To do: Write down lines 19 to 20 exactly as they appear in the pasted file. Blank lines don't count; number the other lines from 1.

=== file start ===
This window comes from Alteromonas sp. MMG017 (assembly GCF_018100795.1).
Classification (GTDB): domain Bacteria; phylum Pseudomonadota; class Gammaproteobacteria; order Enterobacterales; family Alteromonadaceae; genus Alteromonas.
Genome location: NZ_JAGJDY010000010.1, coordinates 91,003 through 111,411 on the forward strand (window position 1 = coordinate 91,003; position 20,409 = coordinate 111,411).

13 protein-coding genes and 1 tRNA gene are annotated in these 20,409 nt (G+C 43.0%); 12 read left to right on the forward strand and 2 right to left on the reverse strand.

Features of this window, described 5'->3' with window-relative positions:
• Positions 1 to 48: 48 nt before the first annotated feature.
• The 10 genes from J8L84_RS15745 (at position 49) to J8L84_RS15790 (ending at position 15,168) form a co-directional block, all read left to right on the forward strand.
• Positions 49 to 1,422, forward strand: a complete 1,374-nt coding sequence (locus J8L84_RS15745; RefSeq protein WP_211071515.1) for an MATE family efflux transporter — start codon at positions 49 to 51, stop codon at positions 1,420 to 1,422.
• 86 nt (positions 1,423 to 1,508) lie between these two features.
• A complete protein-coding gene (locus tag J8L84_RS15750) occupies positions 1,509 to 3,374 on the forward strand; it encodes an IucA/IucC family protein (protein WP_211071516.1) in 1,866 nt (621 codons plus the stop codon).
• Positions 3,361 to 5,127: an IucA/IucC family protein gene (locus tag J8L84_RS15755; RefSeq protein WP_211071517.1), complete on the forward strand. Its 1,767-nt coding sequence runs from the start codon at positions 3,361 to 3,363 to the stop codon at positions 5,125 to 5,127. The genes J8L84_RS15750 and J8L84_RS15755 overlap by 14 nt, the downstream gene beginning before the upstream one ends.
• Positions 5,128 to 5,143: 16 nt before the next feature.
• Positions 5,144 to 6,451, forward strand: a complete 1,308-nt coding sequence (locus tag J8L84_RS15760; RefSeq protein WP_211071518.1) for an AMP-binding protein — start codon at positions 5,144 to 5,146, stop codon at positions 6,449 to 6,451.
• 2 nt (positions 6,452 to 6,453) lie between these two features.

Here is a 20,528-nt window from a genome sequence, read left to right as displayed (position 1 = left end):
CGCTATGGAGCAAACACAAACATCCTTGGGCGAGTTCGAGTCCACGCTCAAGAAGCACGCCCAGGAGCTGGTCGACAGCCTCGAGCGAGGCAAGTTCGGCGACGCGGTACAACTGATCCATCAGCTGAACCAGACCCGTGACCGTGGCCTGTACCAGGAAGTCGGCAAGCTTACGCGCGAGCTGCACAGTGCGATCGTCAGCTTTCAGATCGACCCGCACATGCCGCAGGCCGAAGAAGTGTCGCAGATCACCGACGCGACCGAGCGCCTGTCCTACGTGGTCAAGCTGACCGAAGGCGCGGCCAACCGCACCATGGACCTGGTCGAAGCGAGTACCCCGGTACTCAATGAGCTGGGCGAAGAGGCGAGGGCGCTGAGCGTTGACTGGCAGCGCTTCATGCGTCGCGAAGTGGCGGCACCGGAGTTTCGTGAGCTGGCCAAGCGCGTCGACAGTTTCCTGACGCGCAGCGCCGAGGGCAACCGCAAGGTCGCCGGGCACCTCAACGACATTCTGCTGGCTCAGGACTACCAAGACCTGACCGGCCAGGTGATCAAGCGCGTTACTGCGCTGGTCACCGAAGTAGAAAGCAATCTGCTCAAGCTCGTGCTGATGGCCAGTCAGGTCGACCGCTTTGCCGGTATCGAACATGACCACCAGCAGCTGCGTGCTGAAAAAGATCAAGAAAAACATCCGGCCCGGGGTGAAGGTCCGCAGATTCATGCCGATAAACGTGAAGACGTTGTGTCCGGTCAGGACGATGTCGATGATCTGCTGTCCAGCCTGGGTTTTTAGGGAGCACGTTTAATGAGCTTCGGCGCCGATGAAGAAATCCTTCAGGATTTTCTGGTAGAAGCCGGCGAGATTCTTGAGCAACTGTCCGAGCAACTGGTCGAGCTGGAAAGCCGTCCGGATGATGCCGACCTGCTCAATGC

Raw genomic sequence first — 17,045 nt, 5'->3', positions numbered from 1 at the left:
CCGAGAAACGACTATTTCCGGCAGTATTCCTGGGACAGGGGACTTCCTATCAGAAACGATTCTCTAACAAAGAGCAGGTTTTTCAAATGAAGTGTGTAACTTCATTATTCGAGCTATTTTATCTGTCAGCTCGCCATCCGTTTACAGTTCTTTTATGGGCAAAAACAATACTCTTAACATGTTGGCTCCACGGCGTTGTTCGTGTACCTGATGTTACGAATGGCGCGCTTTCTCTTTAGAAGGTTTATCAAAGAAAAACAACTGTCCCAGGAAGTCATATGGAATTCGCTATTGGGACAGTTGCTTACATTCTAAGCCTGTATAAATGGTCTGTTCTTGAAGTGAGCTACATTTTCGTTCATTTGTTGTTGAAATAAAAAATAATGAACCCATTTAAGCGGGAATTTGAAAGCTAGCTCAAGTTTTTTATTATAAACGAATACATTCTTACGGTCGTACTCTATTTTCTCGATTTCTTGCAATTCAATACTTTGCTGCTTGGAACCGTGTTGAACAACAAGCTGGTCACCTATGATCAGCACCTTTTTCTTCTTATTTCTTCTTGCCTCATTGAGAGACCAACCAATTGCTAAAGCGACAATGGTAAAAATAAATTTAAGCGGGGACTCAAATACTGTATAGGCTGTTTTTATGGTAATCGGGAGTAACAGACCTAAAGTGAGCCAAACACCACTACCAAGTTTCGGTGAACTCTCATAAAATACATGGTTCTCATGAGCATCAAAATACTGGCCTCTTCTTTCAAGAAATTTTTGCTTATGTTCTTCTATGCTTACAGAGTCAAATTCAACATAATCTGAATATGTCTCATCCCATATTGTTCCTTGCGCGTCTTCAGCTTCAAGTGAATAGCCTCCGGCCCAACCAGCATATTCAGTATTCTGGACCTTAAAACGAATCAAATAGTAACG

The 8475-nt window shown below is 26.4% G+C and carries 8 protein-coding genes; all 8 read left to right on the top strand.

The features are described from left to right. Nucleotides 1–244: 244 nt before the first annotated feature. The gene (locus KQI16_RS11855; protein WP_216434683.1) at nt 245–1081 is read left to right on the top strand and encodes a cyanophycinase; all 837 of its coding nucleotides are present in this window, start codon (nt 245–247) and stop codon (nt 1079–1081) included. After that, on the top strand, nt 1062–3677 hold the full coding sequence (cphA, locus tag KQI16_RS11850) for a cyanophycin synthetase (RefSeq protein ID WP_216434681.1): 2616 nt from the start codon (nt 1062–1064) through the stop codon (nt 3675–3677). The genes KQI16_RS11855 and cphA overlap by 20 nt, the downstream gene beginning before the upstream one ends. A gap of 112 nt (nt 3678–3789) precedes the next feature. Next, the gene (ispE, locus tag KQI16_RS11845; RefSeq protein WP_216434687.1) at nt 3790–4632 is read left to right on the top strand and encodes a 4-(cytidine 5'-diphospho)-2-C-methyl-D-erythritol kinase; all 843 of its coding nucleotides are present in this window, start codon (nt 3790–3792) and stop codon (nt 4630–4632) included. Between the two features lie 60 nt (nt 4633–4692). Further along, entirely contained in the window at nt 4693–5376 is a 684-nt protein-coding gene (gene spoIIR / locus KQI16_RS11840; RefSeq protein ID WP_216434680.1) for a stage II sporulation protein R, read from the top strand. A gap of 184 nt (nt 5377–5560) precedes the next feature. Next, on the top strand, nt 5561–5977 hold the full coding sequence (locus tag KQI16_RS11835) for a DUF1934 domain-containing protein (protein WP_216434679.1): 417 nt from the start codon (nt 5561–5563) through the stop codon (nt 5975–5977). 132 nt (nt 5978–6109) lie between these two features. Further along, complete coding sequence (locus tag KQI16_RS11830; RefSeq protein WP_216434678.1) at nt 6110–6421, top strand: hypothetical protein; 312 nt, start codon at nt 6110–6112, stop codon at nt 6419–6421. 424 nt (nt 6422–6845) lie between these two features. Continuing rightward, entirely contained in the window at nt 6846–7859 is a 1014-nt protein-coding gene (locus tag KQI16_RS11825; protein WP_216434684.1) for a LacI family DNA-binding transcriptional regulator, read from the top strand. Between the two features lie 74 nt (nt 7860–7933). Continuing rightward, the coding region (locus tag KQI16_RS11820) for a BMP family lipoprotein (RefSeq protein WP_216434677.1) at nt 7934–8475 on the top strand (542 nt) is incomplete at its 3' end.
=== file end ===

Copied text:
The 8475-nt window shown below is 26.4% G+C and carries 8 protein-coding genes; all 8 read left to right on the top strand.

The features are described from left to right. Nucleotides 1–244: 244 nt before the first annotated feature. The gene (locus KQI16_RS11855; protein WP_216434683.1) at nt 245–1081 is read left to right on the top strand and encodes a cyanophycinase; all 837 of its coding nucleotides are present in this window, start codon (nt 245–247) and stop codon (nt 1079–1081) included. After that, on the top strand, nt 1062–3677 hold the full coding sequence (cphA, locus tag KQI16_RS11850) for a cyanophycin synthetase (RefSeq protein ID WP_216434681.1): 2616 nt from the start codon (nt 1062–1064) through the stop codon (nt 3675–3677). The genes KQI16_RS11855 and cphA overlap by 20 nt, the downstream gene beginning before the upstream one ends. A gap of 112 nt (nt 3678–3789) precedes the next feature. Next, the gene (ispE, locus tag KQI16_RS11845; RefSeq protein WP_216434687.1) at nt 3790–4632 is read left to right on the top strand and encodes a 4-(cytidine 5'-diphospho)-2-C-methyl-D-erythritol kinase; all 843 of its coding nucleotides are present in this window, start codon (nt 3790–3792) and stop codon (nt 4630–4632) included. Between the two features lie 60 nt (nt 4633–4692). Further along, entirely contained in the window at nt 4693–5376 is a 684-nt protein-coding gene (gene spoIIR / locus KQI16_RS11840; RefSeq protein ID WP_216434680.1) for a stage II sporulation protein R, read from the top strand. A gap of 184 nt (nt 5377–5560) precedes the next feature. Next, on the top strand, nt 5561–5977 hold the full coding sequence (locus tag KQI16_RS11835) for a DUF1934 domain-containing protein (protein WP_216434679.1): 417 nt from the start codon (nt 5561–5563) through the stop codon (nt 5975–5977). 132 nt (nt 5978–6109) lie between these two features. Further along, complete coding sequence (locus tag KQI16_RS11830; RefSeq protein WP_216434678.1) at nt 6110–6421, top strand: hypothetical protein; 312 nt, start codon at nt 6110–6112, stop codon at nt 6419–6421. 424 nt (nt 6422–6845) lie between these two features. Continuing rightward, entirely contained in the window at nt 6846–7859 is a 1014-nt protein-coding gene (locus tag KQI16_RS11825; protein WP_216434684.1) for a LacI family DNA-binding transcriptional regulator, read from the top strand. Between the two features lie 74 nt (nt 7860–7933). Continuing rightward, the coding region (locus tag KQI16_RS11820) for a BMP family lipoprotein (RefSeq protein WP_216434677.1) at nt 7934–8475 on the top strand (542 nt) is incomplete at its 3' end.